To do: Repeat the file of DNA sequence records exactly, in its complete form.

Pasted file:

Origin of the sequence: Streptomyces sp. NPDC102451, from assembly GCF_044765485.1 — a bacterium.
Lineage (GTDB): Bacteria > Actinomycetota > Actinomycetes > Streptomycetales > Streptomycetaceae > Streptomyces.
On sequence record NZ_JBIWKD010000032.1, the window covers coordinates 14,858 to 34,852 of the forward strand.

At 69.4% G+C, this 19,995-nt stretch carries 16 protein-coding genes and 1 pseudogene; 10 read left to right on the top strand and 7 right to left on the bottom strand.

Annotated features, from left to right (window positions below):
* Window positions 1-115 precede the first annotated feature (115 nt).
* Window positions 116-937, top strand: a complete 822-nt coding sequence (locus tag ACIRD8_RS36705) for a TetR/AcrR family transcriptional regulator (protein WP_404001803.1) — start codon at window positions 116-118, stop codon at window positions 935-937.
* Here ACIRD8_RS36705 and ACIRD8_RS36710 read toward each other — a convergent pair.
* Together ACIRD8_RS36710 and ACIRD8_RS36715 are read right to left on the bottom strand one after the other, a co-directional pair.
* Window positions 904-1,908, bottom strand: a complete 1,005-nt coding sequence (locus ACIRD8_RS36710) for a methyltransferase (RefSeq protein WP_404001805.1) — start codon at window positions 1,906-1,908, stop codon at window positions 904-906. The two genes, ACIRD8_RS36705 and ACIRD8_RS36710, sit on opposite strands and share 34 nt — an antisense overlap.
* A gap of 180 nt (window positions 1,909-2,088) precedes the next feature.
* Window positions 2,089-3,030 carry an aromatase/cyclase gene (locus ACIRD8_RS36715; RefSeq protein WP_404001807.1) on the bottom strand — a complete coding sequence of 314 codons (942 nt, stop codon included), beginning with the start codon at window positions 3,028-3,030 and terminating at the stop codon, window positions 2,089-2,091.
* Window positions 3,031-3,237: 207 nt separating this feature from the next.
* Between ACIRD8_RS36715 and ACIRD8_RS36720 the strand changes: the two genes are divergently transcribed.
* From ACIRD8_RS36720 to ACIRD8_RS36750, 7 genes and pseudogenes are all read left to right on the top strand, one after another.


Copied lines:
Origin of the sequence: Streptomyces sp. NPDC102451, from assembly GCF_044765485.1 — a bacterium.
Lineage (GTDB): Bacteria > Actinomycetota > Actinomycetes > Streptomycetales > Streptomycetaceae > Streptomyces.
On sequence record NZ_JBIWKD010000032.1, the window covers coordinates 14,858 to 34,852 of the forward strand.

At 69.4% G+C, this 19,995-nt stretch carries 16 protein-coding genes and 1 pseudogene; 10 read left to right on the top strand and 7 right to left on the bottom strand.

Annotated features, from left to right (window positions below):
* Window positions 1-115 precede the first annotated feature (115 nt).
* Window positions 116-937, top strand: a complete 822-nt coding sequence (locus tag ACIRD8_RS36705) for a TetR/AcrR family transcriptional regulator (protein WP_404001803.1) — start codon at window positions 116-118, stop codon at window positions 935-937.
* Here ACIRD8_RS36705 and ACIRD8_RS36710 read toward each other — a convergent pair.
* Together ACIRD8_RS36710 and ACIRD8_RS36715 are read right to left on the bottom strand one after the other, a co-directional pair.
* Window positions 904-1,908, bottom strand: a complete 1,005-nt coding sequence (locus ACIRD8_RS36710) for a methyltransferase (RefSeq protein WP_404001805.1) — start codon at window positions 1,906-1,908, stop codon at window positions 904-906. The two genes, ACIRD8_RS36705 and ACIRD8_RS36710, sit on opposite strands and share 34 nt — an antisense overlap.
* A gap of 180 nt (window positions 1,909-2,088) precedes the next feature.
* Window positions 2,089-3,030 carry an aromatase/cyclase gene (locus ACIRD8_RS36715; RefSeq protein WP_404001807.1) on the bottom strand — a complete coding sequence of 314 codons (942 nt, stop codon included), beginning with the start codon at window positions 3,028-3,030 and terminating at the stop codon, window positions 2,089-2,091.
* Window positions 3,031-3,237: 207 nt separating this feature from the next.
* Between ACIRD8_RS36715 and ACIRD8_RS36720 the strand changes: the two genes are divergently transcribed.
* From ACIRD8_RS36720 to ACIRD8_RS36750, 7 genes and pseudogenes are all read left to right on the top strand, one after another.